Taiwan Gives Haiti $100,000 to Eliminate Chikungunya

Taiwan, Haiti's ally for more than 50 years, is stepping up to help Haiti fight a new epidemic, the Chikungunya virus, whose first case was reported in May 2013. So far estimates range from 39,000'40,000 of the Haitian populace, afflicted with the debilitating disease. The statistics were released by the Ministry of Foreign Affairs' Department, Deputy Director General, Florencia Hsie. The Ministry covers South American Caribbean Affairs.


The Taiwanese government has given Haiti $100,000 USD to use for methods to halt the virus in its tracks. Two types of mosquitoes are carriers of Chikungunya, the Asian Tiger and Aides Aegypti. The technique will be to disinfect the places where they breed, so their eggs cannot hatch. It goes to the root of the problem and is a preventive measure.

A vaccine has not yet been developed by researchers, and the only remedy available is pain medication like acetaminophen. The symptoms of Chikungunya are fever, extreme joint and muscle pain, and also headaches, nausea, fatigue, and areas of inflamed skin.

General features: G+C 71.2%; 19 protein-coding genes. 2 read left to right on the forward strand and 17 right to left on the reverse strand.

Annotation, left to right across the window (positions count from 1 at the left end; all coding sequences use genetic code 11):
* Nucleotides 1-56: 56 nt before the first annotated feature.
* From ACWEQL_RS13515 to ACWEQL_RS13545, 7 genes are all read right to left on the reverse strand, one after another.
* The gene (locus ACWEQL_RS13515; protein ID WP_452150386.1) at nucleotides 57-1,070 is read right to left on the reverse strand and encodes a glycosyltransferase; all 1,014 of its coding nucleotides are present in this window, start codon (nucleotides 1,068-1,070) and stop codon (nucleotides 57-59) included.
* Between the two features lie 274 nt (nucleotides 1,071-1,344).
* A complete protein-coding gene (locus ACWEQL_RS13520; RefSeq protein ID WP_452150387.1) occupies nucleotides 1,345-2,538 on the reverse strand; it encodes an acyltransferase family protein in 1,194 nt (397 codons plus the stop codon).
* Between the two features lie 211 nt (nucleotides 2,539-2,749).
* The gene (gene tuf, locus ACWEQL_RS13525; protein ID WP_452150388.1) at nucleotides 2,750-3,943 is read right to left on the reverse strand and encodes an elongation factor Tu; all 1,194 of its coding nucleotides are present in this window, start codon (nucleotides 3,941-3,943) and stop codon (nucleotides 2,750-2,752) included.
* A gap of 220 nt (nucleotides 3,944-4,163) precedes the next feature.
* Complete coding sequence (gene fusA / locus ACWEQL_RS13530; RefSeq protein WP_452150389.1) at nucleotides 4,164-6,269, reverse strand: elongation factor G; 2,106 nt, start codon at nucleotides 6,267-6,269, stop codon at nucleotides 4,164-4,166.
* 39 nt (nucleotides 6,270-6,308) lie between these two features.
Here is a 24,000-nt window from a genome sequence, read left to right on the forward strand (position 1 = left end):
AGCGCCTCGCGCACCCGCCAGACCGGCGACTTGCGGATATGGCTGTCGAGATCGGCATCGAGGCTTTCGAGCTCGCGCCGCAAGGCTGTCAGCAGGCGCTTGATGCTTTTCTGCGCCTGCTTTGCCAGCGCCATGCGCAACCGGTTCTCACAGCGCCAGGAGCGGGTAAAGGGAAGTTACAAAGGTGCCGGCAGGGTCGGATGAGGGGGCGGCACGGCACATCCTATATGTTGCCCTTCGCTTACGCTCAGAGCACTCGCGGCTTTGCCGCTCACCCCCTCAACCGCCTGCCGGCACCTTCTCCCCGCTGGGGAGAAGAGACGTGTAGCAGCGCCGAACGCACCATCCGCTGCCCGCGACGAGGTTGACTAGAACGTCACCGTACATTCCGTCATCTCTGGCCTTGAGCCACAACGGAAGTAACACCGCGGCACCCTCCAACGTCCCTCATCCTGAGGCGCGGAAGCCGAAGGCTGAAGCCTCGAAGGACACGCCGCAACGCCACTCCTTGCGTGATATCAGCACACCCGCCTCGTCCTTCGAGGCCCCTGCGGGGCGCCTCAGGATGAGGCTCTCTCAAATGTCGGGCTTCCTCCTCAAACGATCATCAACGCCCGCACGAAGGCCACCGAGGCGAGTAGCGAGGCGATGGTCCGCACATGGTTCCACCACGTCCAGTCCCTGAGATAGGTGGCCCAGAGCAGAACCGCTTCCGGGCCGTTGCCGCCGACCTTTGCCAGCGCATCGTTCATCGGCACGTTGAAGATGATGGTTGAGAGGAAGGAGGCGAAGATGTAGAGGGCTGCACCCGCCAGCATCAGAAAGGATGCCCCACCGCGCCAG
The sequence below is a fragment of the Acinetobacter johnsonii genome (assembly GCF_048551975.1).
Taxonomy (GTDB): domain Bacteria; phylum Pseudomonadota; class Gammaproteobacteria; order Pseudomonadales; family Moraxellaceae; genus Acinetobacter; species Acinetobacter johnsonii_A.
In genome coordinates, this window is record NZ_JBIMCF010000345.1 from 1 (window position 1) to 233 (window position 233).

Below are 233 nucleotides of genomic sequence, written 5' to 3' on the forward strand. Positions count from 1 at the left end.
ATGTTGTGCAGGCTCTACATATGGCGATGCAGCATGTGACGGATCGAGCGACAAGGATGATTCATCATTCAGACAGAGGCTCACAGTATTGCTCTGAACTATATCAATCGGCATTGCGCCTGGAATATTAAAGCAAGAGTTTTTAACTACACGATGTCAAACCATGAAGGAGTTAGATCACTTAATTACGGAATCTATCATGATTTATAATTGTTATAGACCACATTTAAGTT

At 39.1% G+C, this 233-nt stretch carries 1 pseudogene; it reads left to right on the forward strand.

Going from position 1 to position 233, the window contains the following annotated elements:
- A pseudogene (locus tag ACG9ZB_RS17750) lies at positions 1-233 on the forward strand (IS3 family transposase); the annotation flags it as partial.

The virus has swept throughout the Caribbean and other areas in the South Region, reportedly some 20 countries. Some of them encompass the Virgin Islands, Dominica, Martinique, Puerto Rico, El Salvador, French Guyana, and Suriname.

The Haitian people are very stubborn about using other measures to protect themselves, such as mosquito nets. They have resigned themselves to catching the disease. They believe it is a business- and government-sponsored way of gaining social control over them.

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Read more: Health, Taiwan, chikungunya, International

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